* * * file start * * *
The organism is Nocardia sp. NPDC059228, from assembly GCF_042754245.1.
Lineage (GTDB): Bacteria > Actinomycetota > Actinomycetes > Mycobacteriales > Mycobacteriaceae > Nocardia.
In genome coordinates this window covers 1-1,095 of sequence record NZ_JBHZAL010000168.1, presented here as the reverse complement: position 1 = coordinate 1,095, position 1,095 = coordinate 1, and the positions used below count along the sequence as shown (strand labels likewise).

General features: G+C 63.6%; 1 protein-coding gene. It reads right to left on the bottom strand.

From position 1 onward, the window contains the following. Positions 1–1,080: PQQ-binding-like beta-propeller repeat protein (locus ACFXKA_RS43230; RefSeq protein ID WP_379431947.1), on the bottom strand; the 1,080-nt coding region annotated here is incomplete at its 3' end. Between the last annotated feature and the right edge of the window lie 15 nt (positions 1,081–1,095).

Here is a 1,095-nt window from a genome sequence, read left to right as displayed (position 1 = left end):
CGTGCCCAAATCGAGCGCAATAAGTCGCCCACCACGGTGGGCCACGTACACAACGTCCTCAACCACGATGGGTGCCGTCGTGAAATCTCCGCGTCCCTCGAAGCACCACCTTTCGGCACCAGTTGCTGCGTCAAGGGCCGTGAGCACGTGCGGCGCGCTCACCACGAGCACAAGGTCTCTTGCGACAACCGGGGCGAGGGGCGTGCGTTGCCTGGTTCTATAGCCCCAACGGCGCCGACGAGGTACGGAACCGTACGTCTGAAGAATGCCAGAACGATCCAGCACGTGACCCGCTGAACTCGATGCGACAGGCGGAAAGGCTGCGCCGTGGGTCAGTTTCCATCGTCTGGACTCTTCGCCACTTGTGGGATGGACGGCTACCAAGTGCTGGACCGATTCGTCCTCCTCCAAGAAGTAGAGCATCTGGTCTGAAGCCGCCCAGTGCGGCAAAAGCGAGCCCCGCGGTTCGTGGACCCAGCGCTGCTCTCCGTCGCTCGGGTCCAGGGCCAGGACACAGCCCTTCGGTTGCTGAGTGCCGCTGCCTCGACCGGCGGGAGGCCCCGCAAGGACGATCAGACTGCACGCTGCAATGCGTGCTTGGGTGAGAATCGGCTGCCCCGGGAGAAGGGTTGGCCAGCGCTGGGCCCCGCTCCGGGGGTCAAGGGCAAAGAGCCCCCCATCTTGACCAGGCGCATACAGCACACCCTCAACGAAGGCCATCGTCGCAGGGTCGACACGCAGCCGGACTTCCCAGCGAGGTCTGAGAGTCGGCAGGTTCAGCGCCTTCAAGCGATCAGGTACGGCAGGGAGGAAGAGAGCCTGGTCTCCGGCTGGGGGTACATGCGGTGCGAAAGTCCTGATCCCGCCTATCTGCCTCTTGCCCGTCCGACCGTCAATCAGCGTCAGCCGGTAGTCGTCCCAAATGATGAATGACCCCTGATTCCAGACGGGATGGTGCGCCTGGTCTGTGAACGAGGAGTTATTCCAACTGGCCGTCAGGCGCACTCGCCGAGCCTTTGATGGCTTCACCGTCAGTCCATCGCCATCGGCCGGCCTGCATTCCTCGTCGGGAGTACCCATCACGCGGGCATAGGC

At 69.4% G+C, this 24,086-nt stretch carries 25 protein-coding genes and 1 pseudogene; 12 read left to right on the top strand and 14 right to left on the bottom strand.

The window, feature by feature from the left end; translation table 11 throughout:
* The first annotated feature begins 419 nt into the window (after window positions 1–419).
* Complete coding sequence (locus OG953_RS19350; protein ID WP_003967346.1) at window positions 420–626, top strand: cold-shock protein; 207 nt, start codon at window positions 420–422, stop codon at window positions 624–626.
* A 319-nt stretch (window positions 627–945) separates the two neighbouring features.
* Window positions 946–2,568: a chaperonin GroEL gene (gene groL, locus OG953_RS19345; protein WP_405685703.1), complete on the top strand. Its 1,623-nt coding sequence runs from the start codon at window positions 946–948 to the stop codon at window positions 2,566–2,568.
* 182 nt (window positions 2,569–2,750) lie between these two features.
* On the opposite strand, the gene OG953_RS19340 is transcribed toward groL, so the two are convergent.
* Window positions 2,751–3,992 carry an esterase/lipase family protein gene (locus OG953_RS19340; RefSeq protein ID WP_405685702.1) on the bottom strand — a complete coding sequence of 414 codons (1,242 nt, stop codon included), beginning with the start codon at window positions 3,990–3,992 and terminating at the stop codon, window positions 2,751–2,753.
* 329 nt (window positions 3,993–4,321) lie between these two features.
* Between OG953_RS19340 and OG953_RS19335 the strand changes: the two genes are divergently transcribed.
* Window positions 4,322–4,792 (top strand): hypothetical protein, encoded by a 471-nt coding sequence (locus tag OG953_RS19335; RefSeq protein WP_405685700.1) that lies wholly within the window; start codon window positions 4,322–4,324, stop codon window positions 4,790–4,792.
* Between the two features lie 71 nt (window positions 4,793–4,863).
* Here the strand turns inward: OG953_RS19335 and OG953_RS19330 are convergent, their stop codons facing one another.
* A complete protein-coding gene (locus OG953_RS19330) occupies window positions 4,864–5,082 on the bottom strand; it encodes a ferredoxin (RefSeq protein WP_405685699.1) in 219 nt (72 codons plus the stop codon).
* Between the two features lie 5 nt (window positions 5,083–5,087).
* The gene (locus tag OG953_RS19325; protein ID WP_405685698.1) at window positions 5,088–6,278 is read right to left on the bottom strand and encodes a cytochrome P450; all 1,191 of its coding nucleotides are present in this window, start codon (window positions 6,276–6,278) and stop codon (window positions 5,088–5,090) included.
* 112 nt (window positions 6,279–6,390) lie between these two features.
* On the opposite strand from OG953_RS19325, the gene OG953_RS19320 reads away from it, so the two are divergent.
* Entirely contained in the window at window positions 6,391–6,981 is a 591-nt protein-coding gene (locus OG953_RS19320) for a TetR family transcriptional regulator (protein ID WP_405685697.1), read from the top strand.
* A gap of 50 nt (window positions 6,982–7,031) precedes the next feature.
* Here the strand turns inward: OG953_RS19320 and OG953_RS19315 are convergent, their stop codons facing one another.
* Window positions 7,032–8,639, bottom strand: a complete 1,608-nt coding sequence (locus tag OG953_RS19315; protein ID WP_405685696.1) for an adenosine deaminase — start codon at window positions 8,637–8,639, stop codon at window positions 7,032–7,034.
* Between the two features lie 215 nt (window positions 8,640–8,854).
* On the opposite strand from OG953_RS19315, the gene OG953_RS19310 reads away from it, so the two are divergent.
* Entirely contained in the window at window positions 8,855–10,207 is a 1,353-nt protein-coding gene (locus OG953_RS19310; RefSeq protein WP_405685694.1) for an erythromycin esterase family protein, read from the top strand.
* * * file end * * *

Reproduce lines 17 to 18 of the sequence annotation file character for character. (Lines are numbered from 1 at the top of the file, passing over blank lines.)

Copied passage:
* 329 nt (window positions 3,993–4,321) lie between these two features.
* Between OG953_RS19340 and OG953_RS19335 the strand changes: the two genes are divergently transcribed.